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Now is a good time to refrain from levy increase

December 13, 2011
Marshall Independent

Marshall Mayor Bob Byrnes said it best during the last Marshall city council meeting: "This is a year we can justify a zero percent increase" in the city's levy.

The city had proposed a 2.2 percent increase from 2011 at the meeting, but all signs point to either a 1 precent increase or no increase at all. That will be discussed at tonight's council meeting.

Commercial property owners and managers against any levy increase presented the council with more than two dozen letters at the last meeting, citing large property tax increases in 2009. Pair that with skyrocketing utility rates and you have yourself a serious issue.

The elimination of the Homestead Market Value Credit (it was replaced with the Homestead Market Value Exclusion) is just one more reason the city should consider dropping any proposed levy increase - apartment building and commercial/industrial property taxes jumped almost 3 percent because of the state Legislature's move to get rid of the HMVC, and if apartment managers take it on the chin from yet another direction that burden could very well be shifted to renters, many of whom are already struggling in a wicked economy that has, among other things, resulted in rising food prices.

Now is not the time to be further burdening property owners and managers, and, potentially, renters. Now is the time to give them, and taxpayers in the city of Marshall in general, a break. And the city is in prime condition to do that - it has a six-month operating reserve of more than $5 million and a total general reserve of $7.4 million, Marshall city councilman Charlie Sanow said.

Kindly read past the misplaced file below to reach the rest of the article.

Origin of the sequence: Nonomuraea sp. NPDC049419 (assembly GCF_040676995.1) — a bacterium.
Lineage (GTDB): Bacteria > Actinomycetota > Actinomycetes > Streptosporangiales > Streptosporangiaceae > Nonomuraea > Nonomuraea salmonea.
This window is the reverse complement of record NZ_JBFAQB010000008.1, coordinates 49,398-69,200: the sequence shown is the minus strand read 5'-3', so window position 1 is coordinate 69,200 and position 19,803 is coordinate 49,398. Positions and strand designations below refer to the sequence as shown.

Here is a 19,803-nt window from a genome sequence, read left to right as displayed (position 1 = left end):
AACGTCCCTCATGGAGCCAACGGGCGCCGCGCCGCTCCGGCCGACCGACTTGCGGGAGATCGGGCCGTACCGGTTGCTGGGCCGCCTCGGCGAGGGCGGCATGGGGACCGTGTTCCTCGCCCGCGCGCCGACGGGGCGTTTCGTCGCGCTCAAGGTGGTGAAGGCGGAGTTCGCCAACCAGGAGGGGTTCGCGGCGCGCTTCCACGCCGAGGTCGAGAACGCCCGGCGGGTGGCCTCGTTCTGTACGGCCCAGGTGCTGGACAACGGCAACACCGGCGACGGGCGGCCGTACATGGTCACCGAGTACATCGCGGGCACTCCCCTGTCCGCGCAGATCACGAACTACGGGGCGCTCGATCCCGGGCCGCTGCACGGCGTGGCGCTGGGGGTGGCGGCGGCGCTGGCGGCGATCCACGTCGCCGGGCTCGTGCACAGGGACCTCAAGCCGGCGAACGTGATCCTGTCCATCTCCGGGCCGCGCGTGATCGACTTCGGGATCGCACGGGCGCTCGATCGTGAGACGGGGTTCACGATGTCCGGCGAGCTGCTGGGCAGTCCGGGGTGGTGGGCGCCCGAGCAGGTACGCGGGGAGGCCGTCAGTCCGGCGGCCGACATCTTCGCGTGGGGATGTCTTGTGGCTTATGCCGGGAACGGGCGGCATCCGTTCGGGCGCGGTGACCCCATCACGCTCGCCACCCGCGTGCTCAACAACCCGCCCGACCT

"We absolutely don't need it at this time,"?Sanow said of a levy increase. "Why we would do it now, I don't know."

"There are a lot of needed projects that reserves could go to," ?Marshall City Administrator Ben Martig said. "And there are funds available if the council chooses to keep the levy flat."

Is there room for council compromise? We hope so. A 1 percent increase looks better than 2.2, but even that could be enough to cause some headaches for property owners and managers.

"The bottom line is what the council feels comfortable doing - do they want zero or a 1 percent increase," Martig said. "There seems to be a consensus opinion of doing an incremental increase this year to avoid a larger increase in the future."

We suggest holding off on any levy increase for 2012. Everyone's belts are tight enough as it is.

 
 

 

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